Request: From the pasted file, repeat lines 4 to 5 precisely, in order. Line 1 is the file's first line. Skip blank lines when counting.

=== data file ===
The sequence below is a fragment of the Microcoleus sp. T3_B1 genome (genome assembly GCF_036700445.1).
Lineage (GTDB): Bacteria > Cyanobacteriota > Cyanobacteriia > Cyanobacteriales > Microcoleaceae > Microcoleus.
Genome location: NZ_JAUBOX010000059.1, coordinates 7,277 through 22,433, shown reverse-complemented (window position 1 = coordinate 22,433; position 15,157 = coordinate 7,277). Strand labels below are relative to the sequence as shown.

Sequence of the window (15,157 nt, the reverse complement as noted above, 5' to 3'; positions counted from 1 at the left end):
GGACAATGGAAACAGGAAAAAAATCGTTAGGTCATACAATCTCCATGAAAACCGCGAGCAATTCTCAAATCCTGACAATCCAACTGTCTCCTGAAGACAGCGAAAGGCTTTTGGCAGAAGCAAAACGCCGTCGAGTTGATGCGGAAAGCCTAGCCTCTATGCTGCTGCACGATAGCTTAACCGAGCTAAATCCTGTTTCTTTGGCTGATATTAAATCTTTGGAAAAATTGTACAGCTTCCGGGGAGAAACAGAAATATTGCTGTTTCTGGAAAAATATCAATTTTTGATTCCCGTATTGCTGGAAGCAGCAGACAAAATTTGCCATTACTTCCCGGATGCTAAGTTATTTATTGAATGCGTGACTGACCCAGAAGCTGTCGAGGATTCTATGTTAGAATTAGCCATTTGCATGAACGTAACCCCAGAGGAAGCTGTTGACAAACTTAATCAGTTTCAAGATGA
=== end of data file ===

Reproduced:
Sequence of the window (15,157 nt, the reverse complement as noted above, 5' to 3'; positions counted from 1 at the left end):
GGACAATGGAAACAGGAAAAAAATCGTTAGGTCATACAATCTCCATGAAAACCGCGAGCAATTCTCAAATCCTGACAATCCAACTGTCTCCTGAAGACAGCGAAAGGCTTTTGGCAGAAGCAAAACGCCGTCGAGTTGATGCGGAAAGCCTAGCCTCTATGCTGCTGCACGATAGCTTAACCGAGCTAAATCCTGTTTCTTTGGCTGATATTAAATCTTTGGAAAAATTGTACAGCTTCCGGGGAGAAACAGAAATATTGCTGTTTCTGGAAAAATATCAATTTTTGATTCCCGTATTGCTGGAAGCAGCAGACAAAATTTGCCATTACTTCCCGGATGCTAAGTTATTTATTGAATGCGTGACTGACCCAGAAGCTGTCGAGGATTCTATGTTAGAATTAGCCATTTGCATGAACGTAACCCCAGAGGAAGCTGTTGACAAACTTAATCAGTTTCAAGATGA